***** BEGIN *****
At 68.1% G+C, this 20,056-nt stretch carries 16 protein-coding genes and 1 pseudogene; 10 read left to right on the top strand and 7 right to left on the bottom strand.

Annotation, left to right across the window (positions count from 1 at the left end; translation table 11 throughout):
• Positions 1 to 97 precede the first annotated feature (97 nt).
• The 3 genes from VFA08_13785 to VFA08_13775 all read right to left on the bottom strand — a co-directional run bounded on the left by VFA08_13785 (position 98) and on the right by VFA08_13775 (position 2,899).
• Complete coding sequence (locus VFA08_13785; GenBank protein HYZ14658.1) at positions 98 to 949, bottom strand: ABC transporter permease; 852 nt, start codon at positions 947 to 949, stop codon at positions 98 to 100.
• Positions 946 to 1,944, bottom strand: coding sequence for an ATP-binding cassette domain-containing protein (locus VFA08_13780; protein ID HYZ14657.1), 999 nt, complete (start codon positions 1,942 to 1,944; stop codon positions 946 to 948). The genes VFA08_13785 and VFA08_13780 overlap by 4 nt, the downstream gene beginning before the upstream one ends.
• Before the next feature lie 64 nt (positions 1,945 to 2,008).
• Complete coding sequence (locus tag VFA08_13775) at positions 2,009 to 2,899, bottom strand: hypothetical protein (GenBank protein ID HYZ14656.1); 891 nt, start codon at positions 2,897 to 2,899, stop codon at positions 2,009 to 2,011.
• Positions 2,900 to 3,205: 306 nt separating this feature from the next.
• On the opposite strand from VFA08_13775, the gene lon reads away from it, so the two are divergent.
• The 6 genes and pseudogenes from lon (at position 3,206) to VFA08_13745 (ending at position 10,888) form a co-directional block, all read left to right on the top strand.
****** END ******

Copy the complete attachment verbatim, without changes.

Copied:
At 68.1% G+C, this 20,056-nt stretch carries 16 protein-coding genes and 1 pseudogene; 10 read left to right on the top strand and 7 right to left on the bottom strand.

Annotation, left to right across the window (positions count from 1 at the left end; translation table 11 throughout):
• Positions 1 to 97 precede the first annotated feature (97 nt).
• The 3 genes from VFA08_13785 to VFA08_13775 all read right to left on the bottom strand — a co-directional run bounded on the left by VFA08_13785 (position 98) and on the right by VFA08_13775 (position 2,899).
• Complete coding sequence (locus VFA08_13785; GenBank protein HYZ14658.1) at positions 98 to 949, bottom strand: ABC transporter permease; 852 nt, start codon at positions 947 to 949, stop codon at positions 98 to 100.
• Positions 946 to 1,944, bottom strand: coding sequence for an ATP-binding cassette domain-containing protein (locus VFA08_13780; protein ID HYZ14657.1), 999 nt, complete (start codon positions 1,942 to 1,944; stop codon positions 946 to 948). The genes VFA08_13785 and VFA08_13780 overlap by 4 nt, the downstream gene beginning before the upstream one ends.
• Before the next feature lie 64 nt (positions 1,945 to 2,008).
• Complete coding sequence (locus tag VFA08_13775) at positions 2,009 to 2,899, bottom strand: hypothetical protein (GenBank protein ID HYZ14656.1); 891 nt, start codon at positions 2,897 to 2,899, stop codon at positions 2,009 to 2,011.
• Positions 2,900 to 3,205: 306 nt separating this feature from the next.
• On the opposite strand from VFA08_13775, the gene lon reads away from it, so the two are divergent.
• The 6 genes and pseudogenes from lon (at position 3,206) to VFA08_13745 (ending at position 10,888) form a co-directional block, all read left to right on the top strand.